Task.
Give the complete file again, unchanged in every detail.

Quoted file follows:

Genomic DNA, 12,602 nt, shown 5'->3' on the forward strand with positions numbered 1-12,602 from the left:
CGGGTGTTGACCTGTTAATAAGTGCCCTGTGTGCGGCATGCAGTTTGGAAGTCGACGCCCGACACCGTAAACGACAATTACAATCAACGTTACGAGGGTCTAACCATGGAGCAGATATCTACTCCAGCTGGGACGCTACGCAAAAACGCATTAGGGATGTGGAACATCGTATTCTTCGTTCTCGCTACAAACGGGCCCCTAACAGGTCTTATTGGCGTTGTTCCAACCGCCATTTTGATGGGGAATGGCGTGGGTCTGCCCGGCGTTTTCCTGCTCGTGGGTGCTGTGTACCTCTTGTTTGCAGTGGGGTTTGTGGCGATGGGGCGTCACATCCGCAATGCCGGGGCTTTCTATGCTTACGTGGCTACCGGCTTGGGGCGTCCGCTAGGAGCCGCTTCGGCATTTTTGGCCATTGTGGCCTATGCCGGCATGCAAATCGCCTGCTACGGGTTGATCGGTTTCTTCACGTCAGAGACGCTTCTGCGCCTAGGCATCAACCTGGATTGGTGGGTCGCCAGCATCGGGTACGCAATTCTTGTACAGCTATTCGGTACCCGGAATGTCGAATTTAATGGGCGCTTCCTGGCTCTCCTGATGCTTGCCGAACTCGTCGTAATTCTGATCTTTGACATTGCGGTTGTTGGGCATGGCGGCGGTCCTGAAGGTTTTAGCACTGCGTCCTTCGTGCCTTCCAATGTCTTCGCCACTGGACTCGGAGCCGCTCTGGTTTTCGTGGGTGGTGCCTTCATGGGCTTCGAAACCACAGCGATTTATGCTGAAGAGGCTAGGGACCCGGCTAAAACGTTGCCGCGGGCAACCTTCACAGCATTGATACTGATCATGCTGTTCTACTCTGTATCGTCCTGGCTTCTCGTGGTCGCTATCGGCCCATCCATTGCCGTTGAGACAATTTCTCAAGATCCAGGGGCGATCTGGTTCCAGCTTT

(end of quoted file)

Genomic DNA, 12,602 nt, shown 5'->3' on the forward strand with positions numbered 1-12,602 from the left:
CGGGTGTTGACCTGTTAATAAGTGCCCTGTGTGCGGCATGCAGTTTGGAAGTCGACGCCCGACACCGTAAACGACAATTACAATCAACGTTACGAGGGTCTAACCATGGAGCAGATATCTACTCCAGCTGGGACGCTACGCAAAAACGCATTAGGGATGTGGAACATCGTATTCTTCGTTCTCGCTACAAACGGGCCCCTAACAGGTCTTATTGGCGTTGTTCCAACCGCCATTTTGATGGGGAATGGCGTGGGTCTGCCCGGCGTTTTCCTGCTCGTGGGTGCTGTGTACCTCTTGTTTGCAGTGGGGTTTGTGGCGATGGGGCGTCACATCCGCAATGCCGGGGCTTTCTATGCTTACGTGGCTACCGGCTTGGGGCGTCCGCTAGGAGCCGCTTCGGCATTTTTGGCCATTGTGGCCTATGCCGGCATGCAAATCGCCTGCTACGGGTTGATCGGTTTCTTCACGTCAGAGACGCTTCTGCGCCTAGGCATCAACCTGGATTGGTGGGTCGCCAGCATCGGGTACGCAATTCTTGTACAGCTATTCGGTACCCGGAATGTCGAATTTAATGGGCGCTTCCTGGCTCTCCTGATGCTTGCCGAACTCGTCGTAATTCTGATCTTTGACATTGCGGTTGTTGGGCATGGCGGCGGTCCTGAAGGTTTTAGCACTGCGTCCTTCGTGCCTTCCAATGTCTTCGCCACTGGACTCGGAGCCGCTCTGGTTTTCGTGGGTGGTGCCTTCATGGGCTTCGAAACCACAGCGATTTATGCTGAAGAGGCTAGGGACCCGGCTAAAACGTTGCCGCGGGCAACCTTCACAGCATTGATACTGATCATGCTGTTCTACTCTGTATCGTCCTGGCTTCTCGTGGTCGCTATCGGCCCATCCATTGCCGTTGAGACAATTTCTCAAGATCCAGGGGCGATCTGGTTCCAGCTTT